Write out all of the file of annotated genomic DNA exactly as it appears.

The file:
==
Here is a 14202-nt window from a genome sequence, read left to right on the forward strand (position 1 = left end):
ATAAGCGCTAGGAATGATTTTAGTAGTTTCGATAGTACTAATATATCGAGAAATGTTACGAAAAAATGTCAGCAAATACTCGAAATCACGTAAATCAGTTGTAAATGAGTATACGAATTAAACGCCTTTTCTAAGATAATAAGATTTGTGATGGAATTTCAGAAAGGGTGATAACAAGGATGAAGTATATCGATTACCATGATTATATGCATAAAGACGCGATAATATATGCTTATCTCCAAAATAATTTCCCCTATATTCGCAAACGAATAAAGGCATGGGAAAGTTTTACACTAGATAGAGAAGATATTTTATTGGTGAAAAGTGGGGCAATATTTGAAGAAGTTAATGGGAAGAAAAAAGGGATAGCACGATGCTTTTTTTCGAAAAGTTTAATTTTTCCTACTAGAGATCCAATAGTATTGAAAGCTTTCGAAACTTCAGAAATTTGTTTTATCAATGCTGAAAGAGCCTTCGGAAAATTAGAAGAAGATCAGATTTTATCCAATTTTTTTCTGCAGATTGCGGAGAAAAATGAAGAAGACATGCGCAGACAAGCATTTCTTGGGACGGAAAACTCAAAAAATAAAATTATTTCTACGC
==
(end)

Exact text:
Here is a 14202-nt window from a genome sequence, read left to right on the forward strand (position 1 = left end):
ATAAGCGCTAGGAATGATTTTAGTAGTTTCGATAGTACTAATATATCGAGAAATGTTACGAAAAAATGTCAGCAAATACTCGAAATCACGTAAATCAGTTGTAAATGAGTATACGAATTAAACGCCTTTTCTAAGATAATAAGATTTGTGATGGAATTTCAGAAAGGGTGATAACAAGGATGAAGTATATCGATTACCATGATTATATGCATAAAGACGCGATAATATATGCTTATCTCCAAAATAATTTCCCCTATATTCGCAAACGAATAAAGGCATGGGAAAGTTTTACACTAGATAGAGAAGATATTTTATTGGTGAAAAGTGGGGCAATATTTGAAGAAGTTAATGGGAAGAAAAAAGGGATAGCACGATGCTTTTTTTCGAAAAGTTTAATTTTTCCTACTAGAGATCCAATAGTATTGAAAGCTTTCGAAACTTCAGAAATTTGTTTTATCAATGCTGAAAGAGCCTTCGGAAAATTAGAAGAAGATCAGATTTTATCCAATTTTTTTCTGCAGATTGCGGAGAAAAATGAAGAAGACATGCGCAGACAAGCATTTCTTGGGACGGAAAACTCAAAAAATAAAATTATTTCTACGC